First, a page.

If you are wanting a quote for either car, home or life insurances, then we have special forms for those:
The amount of UK registered cars on the road in Spain never ceases to amaze us.
Given the frequency of Spanish road checks by the police it is incredible that people flout the law so brazenly.
If your car is illegal on the Spanish roads it is possible that your car can immediately be impounded and you will be severely fined.
Also what people don’t realise is if you have taken out Spanish car insurance you may find that it is invalid without an MOT or ITV certificate so this could cost you dearly in the end.
Increasingly the Spanish authorities not only see expatriates cars and vehicles as a way of raising local taxes for the town hall, but quite rightly they see these vehicles as potentially dangerous, because they have not passed the requisite Spanish roadworthy test, the ITV.
Also most of these vehicles do not have adequate Spanish car insurance or Spanish road tax.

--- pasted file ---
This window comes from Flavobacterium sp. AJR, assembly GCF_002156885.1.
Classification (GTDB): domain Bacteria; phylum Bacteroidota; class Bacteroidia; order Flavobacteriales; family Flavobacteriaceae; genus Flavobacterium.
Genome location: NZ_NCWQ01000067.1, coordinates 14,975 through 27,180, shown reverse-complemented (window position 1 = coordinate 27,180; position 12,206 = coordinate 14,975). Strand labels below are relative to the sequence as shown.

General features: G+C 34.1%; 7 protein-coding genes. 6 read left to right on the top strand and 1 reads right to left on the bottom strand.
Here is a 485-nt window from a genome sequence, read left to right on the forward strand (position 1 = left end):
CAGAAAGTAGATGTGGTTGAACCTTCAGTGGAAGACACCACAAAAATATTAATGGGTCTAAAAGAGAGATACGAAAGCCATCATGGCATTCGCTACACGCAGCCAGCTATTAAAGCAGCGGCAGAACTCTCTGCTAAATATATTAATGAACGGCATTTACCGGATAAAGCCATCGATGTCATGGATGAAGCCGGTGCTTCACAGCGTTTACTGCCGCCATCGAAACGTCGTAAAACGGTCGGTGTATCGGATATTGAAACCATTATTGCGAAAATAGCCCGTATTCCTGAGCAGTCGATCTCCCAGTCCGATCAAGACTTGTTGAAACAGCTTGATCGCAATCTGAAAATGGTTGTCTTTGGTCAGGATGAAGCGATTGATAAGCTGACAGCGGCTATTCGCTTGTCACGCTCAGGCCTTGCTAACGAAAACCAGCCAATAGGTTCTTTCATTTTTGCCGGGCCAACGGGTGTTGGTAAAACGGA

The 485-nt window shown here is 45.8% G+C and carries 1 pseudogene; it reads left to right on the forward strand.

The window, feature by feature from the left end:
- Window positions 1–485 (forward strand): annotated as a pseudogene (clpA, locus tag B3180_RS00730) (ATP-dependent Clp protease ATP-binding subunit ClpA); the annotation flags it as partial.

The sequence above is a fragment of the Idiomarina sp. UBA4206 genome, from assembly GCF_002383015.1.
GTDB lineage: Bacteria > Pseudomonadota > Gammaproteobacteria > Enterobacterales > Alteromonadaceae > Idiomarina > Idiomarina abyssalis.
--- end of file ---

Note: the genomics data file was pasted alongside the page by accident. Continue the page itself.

By the letter of Spanish law once your car has been in Spain for more than 60 days you must reregister it which is also often called importing your car into Spain.
Your car is then given Spanish number plates, also known as Spanish license plates.
If you leave it any longer than this then you must pay import duty so the quicker you deal with this and get it done the better off you will be.
Of course many British people drive about with a UK registered car in Spain for months if not years.
Most motorists in Spain only consider what they must do when their insurance is due for renewal or their MOT is about to run out.